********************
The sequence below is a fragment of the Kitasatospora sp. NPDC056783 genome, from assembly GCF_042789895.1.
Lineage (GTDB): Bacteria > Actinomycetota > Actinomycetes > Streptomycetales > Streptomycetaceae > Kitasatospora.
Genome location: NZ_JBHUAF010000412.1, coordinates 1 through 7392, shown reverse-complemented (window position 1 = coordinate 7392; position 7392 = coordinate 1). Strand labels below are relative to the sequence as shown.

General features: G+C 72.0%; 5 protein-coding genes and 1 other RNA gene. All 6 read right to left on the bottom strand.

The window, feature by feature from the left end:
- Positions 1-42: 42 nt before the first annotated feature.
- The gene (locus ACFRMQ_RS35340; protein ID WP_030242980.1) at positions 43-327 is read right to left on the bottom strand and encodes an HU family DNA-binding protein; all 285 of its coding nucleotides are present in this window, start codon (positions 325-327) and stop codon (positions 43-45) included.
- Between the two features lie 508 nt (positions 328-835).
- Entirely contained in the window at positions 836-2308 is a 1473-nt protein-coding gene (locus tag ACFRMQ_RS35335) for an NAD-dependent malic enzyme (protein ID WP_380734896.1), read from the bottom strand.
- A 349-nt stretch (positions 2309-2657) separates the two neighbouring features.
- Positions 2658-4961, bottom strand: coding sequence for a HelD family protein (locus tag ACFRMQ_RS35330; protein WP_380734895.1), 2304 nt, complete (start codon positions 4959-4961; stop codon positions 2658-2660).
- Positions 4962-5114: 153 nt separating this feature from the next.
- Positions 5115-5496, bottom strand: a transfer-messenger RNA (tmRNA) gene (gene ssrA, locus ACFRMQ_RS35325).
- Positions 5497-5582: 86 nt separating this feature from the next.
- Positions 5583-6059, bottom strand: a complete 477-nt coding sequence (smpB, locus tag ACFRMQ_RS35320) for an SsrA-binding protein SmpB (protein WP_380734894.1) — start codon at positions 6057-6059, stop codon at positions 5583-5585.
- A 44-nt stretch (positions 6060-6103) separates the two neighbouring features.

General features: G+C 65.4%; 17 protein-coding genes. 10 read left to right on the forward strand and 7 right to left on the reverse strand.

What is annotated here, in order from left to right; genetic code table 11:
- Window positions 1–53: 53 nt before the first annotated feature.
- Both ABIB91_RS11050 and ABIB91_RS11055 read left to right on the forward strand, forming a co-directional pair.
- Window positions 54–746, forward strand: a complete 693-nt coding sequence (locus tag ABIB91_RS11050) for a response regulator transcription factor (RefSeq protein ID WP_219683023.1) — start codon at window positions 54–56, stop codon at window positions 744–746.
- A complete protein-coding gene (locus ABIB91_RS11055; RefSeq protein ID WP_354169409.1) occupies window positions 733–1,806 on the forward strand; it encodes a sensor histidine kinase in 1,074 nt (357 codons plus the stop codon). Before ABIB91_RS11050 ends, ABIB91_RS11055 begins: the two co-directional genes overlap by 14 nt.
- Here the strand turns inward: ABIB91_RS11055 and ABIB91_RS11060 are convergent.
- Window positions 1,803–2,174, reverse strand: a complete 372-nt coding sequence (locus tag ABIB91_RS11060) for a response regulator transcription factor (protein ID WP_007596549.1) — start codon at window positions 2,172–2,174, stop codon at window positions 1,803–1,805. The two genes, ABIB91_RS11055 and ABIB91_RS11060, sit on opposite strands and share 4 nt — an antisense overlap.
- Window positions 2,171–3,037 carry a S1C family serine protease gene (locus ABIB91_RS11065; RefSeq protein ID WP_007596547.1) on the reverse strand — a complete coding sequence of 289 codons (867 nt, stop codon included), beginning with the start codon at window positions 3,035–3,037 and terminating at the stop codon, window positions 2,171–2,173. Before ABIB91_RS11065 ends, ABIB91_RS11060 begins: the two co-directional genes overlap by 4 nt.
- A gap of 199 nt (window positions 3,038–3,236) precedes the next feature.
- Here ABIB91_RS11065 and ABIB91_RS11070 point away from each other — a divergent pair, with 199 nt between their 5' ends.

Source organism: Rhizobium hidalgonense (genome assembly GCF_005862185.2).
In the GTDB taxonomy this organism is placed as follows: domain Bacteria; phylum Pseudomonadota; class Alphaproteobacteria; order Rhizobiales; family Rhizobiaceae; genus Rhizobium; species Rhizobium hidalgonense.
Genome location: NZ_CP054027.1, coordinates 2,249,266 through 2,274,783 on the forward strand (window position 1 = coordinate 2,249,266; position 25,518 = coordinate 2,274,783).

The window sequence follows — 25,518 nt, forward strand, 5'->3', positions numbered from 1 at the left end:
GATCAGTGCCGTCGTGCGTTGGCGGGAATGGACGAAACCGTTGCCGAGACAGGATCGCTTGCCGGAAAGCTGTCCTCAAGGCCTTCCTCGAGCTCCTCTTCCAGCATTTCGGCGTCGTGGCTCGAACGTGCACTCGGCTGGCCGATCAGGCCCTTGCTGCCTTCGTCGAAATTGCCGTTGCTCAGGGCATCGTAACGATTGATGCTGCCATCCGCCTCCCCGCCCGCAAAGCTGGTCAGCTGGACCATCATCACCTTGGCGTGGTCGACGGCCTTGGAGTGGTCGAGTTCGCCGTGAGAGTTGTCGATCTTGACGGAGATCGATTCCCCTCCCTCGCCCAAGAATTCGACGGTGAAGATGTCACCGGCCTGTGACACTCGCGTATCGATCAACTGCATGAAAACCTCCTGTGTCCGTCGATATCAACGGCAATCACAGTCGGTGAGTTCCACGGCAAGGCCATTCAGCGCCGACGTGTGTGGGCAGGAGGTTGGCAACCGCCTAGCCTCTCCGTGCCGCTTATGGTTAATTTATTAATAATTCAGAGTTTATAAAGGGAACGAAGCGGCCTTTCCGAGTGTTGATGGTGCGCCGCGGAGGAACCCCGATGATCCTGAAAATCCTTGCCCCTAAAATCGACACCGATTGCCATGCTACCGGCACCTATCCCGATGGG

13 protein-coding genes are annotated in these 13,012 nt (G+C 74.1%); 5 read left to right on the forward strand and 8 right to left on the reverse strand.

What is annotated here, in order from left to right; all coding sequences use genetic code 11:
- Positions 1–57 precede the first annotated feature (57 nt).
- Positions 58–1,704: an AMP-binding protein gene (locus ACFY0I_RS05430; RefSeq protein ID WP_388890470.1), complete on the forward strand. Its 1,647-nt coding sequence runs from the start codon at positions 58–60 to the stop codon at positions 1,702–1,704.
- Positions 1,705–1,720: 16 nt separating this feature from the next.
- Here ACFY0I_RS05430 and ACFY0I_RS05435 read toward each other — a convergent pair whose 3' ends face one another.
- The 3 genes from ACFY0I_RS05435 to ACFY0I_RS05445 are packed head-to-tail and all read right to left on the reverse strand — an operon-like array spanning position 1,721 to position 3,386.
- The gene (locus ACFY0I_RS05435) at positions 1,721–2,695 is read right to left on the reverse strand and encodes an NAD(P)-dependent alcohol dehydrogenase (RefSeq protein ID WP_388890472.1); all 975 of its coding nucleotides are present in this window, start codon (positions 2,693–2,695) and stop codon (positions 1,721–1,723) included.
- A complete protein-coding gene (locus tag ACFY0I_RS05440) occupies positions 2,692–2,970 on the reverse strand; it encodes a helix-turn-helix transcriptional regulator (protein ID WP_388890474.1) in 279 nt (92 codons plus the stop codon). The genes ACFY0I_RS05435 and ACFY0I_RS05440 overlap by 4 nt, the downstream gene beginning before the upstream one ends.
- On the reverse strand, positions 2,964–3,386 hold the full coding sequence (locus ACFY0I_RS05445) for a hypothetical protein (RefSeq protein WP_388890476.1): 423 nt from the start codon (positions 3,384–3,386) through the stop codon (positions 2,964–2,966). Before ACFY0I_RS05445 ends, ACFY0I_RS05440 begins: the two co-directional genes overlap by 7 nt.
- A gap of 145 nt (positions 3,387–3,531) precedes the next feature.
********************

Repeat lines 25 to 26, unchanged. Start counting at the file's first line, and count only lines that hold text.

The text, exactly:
- Window positions 2,171–3,037 carry a S1C family serine protease gene (locus ABIB91_RS11065; RefSeq protein ID WP_007596547.1) on the reverse strand — a complete coding sequence of 289 codons (867 nt, stop codon included), beginning with the start codon at window positions 3,035–3,037 and terminating at the stop codon, window positions 2,171–2,173. Before ABIB91_RS11065 ends, ABIB91_RS11060 begins: the two co-directional genes overlap by 4 nt.
- A gap of 199 nt (window positions 3,038–3,236) precedes the next feature.